And thanks to Julie L-W, a photo from last Sunday’s Polymer Clay buttons & beads class at Threadbear. This is just the tray we baked in class, they took home more creations to bake at home. I’m always delighted with the quality of the work in a first time button class. Thanks again for the photo, Julie!

Go back and read from July 12, my friends.

Monday, July 17th, 2006

I’ve been gone from here, my friends. I’ve been gone longer than I’ve ever been since I started blogging. After two weeks of pushing to accomplish a CD release party, followed by two weeks of heavily-focused knitting (and an illness) creating a self-portrait, followed by three days of camping in a tent and singing in sauna-like weather, I got home and sort of collapsed.

I worked one day, teaching polymer clay at Threadbear… and I sang with Brian at a private luncheon. Other than that I’ve been preparing for another special project I’m doing for a group of knitters, dyeing them a special colorway for a knit-along.

I’ve processed many photos in the time since we returned from Minnesota, but did not have the energy to write the travelogues to go with them. Today I posted the story of the Threads in Space opening and I backdated it for July 12. So if you want to read that, please page back a few days and read forward. I’ll post more tomorrow.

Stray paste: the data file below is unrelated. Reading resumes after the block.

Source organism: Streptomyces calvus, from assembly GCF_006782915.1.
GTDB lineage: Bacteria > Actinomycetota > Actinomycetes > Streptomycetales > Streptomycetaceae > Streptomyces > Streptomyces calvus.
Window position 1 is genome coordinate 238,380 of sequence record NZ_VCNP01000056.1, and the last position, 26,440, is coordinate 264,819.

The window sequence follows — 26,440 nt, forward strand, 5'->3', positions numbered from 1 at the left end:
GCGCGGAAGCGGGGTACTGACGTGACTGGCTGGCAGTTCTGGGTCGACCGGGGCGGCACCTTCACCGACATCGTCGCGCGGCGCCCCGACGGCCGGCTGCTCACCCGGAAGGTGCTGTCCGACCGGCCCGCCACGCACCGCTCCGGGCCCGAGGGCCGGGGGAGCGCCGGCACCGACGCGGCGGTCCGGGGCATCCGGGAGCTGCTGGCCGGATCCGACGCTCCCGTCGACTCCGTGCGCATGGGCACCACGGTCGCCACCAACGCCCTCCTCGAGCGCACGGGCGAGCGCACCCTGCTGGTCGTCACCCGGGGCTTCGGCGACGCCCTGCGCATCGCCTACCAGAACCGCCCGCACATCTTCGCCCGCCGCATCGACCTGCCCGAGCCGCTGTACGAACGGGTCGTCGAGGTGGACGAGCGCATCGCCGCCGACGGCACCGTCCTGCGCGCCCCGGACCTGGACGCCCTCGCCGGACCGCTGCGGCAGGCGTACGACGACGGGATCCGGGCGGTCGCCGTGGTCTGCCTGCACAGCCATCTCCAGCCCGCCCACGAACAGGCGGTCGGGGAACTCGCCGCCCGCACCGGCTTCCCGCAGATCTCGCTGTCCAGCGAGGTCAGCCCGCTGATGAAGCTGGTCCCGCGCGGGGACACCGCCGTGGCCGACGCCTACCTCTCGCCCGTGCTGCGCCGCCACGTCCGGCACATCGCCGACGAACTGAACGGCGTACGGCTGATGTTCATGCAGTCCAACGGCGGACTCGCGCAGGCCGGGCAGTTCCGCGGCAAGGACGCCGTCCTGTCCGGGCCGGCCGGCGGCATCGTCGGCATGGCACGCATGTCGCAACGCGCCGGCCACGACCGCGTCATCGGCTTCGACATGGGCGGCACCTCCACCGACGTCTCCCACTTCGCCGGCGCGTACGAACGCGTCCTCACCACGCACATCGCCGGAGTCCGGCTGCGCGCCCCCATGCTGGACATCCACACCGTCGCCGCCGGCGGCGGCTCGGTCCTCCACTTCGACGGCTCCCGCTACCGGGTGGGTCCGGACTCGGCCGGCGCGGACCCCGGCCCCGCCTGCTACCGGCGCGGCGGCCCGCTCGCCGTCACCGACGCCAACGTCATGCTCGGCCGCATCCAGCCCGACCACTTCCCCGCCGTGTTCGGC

I thought I’d go to sleep early and then go to the Ann Arbor Art Fair to see my friend Susan Luks’ booth Wednesday. Instead I may just have to give up Ann Arbor this year for the first time in a decade or more. My car needs attention and a 160-mile round trip is no doubt not wise. Sleep is wise, though. Maybe tomorrow I’ll hook up the system so that I can blog from the hammock on the porch. Now *that* would be the life!

Good Night.